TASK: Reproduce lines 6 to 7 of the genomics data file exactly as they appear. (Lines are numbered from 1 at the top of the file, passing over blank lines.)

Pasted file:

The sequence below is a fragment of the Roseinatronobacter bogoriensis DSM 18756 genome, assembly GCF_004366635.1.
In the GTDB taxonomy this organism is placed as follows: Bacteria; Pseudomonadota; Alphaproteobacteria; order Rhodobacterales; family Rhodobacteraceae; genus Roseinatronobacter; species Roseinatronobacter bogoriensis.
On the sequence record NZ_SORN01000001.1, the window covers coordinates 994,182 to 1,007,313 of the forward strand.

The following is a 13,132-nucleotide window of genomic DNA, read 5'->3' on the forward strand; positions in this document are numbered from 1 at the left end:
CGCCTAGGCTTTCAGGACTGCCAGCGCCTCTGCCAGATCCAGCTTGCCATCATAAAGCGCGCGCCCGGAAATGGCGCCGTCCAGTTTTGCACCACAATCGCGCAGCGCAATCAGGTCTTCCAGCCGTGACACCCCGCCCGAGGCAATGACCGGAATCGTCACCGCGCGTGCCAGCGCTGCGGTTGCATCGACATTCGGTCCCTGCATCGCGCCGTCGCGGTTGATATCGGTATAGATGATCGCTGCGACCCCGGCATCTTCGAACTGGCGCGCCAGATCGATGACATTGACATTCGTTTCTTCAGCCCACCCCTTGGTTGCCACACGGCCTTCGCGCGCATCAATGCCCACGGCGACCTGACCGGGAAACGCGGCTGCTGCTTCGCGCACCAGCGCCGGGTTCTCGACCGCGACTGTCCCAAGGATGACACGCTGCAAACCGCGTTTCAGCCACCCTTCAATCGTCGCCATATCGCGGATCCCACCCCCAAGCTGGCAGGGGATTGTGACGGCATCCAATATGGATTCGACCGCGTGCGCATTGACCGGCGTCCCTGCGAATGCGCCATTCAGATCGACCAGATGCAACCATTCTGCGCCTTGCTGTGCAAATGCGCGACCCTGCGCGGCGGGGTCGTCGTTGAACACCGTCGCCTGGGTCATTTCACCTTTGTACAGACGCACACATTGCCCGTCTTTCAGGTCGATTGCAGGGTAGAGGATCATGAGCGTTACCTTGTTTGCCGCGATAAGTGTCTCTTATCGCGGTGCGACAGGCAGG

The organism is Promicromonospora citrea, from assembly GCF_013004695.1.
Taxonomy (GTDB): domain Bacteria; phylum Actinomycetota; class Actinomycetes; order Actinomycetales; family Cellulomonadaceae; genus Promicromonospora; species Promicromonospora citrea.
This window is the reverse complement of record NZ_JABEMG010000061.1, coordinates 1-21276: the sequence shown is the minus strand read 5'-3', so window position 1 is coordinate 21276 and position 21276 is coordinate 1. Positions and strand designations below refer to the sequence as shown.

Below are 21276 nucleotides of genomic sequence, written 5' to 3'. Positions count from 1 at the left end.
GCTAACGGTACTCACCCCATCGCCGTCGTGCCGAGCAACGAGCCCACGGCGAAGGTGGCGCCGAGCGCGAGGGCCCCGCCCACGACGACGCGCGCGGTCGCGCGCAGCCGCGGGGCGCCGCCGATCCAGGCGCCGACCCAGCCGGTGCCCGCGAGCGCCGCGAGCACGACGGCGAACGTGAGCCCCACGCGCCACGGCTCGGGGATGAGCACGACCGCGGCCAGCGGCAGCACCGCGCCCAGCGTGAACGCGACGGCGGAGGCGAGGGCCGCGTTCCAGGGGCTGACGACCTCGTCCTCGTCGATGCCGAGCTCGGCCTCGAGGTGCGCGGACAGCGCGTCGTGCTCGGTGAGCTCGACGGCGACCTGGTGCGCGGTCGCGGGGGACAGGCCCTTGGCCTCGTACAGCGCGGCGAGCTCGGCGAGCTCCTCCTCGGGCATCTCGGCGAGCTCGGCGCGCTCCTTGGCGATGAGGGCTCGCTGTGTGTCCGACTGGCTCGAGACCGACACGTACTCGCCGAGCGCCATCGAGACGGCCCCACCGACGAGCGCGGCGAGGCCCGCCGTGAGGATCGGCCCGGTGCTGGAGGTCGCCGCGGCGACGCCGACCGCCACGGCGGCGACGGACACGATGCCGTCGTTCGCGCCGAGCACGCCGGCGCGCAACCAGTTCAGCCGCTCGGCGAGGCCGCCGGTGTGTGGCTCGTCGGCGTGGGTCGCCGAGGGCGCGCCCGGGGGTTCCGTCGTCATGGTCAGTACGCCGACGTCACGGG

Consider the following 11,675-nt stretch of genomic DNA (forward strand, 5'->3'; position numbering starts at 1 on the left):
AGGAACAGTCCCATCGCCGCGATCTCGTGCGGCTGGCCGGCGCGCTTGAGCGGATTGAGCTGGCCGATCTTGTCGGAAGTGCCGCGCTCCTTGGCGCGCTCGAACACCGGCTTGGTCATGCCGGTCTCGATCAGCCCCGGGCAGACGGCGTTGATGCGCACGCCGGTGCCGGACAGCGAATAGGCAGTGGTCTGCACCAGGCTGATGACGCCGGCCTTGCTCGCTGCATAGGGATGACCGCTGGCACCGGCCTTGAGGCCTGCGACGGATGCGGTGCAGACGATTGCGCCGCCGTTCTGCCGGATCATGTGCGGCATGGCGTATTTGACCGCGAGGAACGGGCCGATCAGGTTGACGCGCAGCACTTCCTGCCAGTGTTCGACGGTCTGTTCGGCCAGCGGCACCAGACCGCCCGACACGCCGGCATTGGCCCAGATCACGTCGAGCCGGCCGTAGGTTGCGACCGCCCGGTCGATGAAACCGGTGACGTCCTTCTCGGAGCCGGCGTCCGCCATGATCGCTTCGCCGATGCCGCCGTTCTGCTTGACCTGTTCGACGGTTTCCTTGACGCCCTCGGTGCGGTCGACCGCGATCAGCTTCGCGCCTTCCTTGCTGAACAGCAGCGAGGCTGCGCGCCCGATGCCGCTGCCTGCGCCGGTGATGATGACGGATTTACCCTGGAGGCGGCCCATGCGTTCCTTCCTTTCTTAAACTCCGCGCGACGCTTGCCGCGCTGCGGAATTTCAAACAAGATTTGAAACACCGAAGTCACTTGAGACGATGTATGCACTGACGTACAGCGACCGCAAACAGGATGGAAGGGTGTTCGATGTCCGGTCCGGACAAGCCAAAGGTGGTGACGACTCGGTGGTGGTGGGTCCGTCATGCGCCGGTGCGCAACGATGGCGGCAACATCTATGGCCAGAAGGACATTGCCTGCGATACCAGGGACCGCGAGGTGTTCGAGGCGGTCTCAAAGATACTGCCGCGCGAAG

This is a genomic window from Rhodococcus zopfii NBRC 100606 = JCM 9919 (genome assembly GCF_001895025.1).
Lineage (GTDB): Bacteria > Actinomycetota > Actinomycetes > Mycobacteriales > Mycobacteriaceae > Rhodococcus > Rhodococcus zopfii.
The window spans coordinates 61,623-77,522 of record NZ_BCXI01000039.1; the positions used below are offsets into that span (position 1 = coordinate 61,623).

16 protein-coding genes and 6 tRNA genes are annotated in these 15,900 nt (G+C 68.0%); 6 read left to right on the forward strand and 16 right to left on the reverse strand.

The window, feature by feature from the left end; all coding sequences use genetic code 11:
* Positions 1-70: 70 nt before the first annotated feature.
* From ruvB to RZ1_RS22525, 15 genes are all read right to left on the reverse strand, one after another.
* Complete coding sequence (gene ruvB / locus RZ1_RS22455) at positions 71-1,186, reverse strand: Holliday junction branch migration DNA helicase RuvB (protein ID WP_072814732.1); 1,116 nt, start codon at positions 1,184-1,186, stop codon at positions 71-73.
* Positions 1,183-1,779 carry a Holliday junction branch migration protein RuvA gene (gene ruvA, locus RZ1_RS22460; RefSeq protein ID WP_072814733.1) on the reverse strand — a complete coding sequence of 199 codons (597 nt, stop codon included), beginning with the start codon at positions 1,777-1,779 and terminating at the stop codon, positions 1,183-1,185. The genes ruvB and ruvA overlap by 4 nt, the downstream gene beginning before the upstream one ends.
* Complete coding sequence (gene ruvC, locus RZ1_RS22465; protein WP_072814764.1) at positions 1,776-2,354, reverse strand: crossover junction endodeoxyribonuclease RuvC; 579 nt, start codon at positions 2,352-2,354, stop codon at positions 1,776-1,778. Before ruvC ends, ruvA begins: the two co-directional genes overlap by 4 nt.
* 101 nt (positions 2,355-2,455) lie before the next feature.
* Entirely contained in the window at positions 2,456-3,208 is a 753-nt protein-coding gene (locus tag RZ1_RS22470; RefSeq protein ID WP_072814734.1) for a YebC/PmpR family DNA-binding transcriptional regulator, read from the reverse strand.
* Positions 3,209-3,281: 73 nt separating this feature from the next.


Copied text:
The organism is Promicromonospora citrea, from assembly GCF_013004695.1.
Taxonomy (GTDB): domain Bacteria; phylum Actinomycetota; class Actinomycetes; order Actinomycetales; family Cellulomonadaceae; genus Promicromonospora; species Promicromonospora citrea.